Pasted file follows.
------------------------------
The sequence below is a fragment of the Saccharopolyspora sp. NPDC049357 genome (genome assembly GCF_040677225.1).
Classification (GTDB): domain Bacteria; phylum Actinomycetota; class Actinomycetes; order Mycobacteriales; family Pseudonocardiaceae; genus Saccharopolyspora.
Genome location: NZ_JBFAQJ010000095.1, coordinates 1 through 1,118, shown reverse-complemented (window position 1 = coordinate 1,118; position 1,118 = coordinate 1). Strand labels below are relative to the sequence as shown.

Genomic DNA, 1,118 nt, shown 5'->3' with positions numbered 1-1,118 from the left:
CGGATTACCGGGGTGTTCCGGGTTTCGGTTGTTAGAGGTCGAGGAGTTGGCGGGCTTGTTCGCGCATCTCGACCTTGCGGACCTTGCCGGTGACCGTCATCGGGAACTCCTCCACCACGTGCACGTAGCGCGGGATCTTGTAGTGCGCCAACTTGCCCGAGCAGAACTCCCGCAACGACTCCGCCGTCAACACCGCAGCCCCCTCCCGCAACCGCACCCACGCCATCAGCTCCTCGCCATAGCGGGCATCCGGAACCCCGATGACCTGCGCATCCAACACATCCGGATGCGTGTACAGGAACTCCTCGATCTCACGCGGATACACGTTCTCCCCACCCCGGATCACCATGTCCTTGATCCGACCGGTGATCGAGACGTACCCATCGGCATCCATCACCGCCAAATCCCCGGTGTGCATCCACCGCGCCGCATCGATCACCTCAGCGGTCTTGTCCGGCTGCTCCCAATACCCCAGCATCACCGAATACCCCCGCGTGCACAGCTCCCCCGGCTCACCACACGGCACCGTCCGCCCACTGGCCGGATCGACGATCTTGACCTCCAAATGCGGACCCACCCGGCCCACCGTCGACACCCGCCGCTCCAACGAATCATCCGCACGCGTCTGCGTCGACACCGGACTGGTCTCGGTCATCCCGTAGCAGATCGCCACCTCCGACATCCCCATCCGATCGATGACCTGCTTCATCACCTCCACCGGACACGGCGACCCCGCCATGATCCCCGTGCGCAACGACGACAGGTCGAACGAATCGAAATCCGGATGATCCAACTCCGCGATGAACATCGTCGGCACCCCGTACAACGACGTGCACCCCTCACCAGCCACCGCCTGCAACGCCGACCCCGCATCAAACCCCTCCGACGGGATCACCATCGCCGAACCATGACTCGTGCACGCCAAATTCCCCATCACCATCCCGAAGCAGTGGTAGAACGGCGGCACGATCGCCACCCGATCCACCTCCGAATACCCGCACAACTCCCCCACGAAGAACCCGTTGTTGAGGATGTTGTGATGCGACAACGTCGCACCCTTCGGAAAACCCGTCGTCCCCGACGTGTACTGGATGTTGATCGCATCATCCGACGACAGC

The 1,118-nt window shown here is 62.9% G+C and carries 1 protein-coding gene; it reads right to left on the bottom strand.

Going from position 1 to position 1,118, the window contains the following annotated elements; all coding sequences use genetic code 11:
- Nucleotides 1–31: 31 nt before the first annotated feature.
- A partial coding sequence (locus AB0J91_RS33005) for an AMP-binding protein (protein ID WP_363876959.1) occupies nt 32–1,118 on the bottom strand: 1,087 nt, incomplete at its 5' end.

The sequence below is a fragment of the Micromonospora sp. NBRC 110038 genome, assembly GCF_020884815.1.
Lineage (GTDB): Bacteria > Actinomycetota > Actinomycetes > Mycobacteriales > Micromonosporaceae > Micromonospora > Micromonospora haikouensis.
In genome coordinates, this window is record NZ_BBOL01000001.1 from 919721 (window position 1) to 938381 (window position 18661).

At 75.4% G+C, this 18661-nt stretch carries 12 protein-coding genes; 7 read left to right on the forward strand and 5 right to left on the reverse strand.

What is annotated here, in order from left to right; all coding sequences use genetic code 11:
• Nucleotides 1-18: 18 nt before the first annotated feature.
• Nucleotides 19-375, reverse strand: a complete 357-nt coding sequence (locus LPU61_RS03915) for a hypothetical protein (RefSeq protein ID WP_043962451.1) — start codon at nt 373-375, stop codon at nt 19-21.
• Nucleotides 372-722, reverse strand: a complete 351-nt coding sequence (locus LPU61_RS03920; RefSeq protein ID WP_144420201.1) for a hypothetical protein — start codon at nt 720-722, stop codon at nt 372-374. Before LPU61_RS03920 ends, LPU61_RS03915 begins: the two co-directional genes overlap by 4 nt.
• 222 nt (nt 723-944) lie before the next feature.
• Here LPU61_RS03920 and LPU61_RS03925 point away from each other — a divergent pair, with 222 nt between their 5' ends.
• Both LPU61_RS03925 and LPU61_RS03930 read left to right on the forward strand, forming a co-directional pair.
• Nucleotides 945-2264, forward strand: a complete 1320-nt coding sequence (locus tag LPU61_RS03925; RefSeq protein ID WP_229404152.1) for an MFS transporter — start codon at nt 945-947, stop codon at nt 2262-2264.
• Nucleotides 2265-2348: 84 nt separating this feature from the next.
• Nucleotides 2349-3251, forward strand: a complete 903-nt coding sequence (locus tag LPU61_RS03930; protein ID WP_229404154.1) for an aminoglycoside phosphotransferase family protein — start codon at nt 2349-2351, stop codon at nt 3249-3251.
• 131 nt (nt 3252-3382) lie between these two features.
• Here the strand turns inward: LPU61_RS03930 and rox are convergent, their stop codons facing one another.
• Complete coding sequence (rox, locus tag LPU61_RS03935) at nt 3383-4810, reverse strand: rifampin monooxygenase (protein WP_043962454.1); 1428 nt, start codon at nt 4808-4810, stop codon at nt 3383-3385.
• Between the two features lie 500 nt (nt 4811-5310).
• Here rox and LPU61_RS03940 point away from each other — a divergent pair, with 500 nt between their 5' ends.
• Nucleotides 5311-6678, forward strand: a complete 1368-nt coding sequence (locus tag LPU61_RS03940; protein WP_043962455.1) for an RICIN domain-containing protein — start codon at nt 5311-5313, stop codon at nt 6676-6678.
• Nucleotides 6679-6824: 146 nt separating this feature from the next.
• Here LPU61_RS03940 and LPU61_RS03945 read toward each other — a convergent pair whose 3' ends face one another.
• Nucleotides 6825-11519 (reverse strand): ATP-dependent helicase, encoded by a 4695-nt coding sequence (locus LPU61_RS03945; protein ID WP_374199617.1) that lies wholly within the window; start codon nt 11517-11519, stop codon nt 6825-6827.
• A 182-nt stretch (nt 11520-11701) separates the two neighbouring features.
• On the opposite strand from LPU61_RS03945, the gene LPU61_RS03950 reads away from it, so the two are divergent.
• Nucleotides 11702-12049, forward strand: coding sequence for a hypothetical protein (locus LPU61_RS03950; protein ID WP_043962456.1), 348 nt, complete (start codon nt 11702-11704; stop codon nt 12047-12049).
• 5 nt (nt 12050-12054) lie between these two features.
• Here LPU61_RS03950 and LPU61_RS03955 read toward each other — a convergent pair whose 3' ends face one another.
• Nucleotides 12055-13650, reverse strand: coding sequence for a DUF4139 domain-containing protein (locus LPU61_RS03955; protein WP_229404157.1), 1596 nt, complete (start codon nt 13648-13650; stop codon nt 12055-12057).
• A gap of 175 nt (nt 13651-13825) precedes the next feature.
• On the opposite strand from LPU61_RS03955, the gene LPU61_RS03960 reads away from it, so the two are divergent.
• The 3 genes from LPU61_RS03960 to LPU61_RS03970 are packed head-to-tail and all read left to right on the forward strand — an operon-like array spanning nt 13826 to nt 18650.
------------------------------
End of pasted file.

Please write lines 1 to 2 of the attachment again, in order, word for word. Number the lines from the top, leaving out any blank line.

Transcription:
The sequence below is a fragment of the Saccharopolyspora sp. NPDC049357 genome (genome assembly GCF_040677225.1).
Classification (GTDB): domain Bacteria; phylum Actinomycetota; class Actinomycetes; order Mycobacteriales; family Pseudonocardiaceae; genus Saccharopolyspora.